The last time I saw a male doctor, my female doctor was out of town and I agreed to see him as a backup. He turned out to be very tall (intimidating) and good looking (distracting) and still a new doctor (nervewracking). Is it his fault he is that way? Not really. Can I help my response? Maybe. Did I receive good health care? Good enough. Did I feel comfortable? No, because my normal behavior of being on guard in a medical environment was heightened by the additional intimidating/distracting/nervewracking factors. I think both disability/Deaf and gender issues are of profound importance in medical care, and I would like to see greater creativity exercised in cultivating solutions. I want both healthy people and healthy relationships.

If any readers do read Korean and would like to provide a translation of the script, by all means let me know.

Tuesday, January 6, 2009

Happy New Year! What's Next?

It's 2009, at last, and it's been a month since I posted! Many thanks to all the people who have visited the website over the last month or so. A lot of visitors are from outside the US, and it's nice especially to see more visitors from Africa.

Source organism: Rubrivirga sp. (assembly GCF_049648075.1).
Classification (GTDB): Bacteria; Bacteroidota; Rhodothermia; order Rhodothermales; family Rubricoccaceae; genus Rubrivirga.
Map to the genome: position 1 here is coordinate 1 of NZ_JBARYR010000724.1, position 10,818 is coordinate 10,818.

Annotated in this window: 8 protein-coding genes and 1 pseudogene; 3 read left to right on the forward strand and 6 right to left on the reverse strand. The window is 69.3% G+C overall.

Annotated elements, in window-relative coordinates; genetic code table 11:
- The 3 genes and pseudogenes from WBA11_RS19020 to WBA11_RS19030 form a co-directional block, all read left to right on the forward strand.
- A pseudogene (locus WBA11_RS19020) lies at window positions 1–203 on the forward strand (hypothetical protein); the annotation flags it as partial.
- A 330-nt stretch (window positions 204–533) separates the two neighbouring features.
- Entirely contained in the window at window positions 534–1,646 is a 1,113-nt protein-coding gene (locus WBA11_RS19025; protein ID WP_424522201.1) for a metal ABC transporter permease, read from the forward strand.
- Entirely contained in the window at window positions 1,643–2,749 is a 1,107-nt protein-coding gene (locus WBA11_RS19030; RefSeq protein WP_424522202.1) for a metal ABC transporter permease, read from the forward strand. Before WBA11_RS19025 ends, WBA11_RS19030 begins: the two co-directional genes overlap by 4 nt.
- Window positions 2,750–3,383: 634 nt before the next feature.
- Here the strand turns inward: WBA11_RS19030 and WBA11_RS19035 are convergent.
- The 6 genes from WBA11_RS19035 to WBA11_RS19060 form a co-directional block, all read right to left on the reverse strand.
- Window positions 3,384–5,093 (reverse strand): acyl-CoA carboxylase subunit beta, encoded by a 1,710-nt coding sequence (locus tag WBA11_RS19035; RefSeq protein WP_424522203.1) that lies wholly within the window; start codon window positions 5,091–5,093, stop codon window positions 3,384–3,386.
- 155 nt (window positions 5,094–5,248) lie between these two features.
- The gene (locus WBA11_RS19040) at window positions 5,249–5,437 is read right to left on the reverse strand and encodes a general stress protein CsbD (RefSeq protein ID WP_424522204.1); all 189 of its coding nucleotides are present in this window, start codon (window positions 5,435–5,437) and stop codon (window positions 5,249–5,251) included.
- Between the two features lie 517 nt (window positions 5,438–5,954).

When I started back at work in Chicago at the beginning of last month, I needed time to catch up on missing two months of work at Access Living, and also time to let the lessons of the Big Trip sink in. I spent three weeks working, two weeks on holiday vacation, and now am back in Chicago for a good while with my cat, who is getting annoyed at my leaving all the time. I'm also working on getting that organizing training curriculum ready so that interested folks can work on more women's organizing this spring. Will keep you posted on that!

Meanwhile, as a lot of people know, we in the US are coming up on the inauguration of President-elect Obama. What does this event signify for women with disabilities in the next year or so?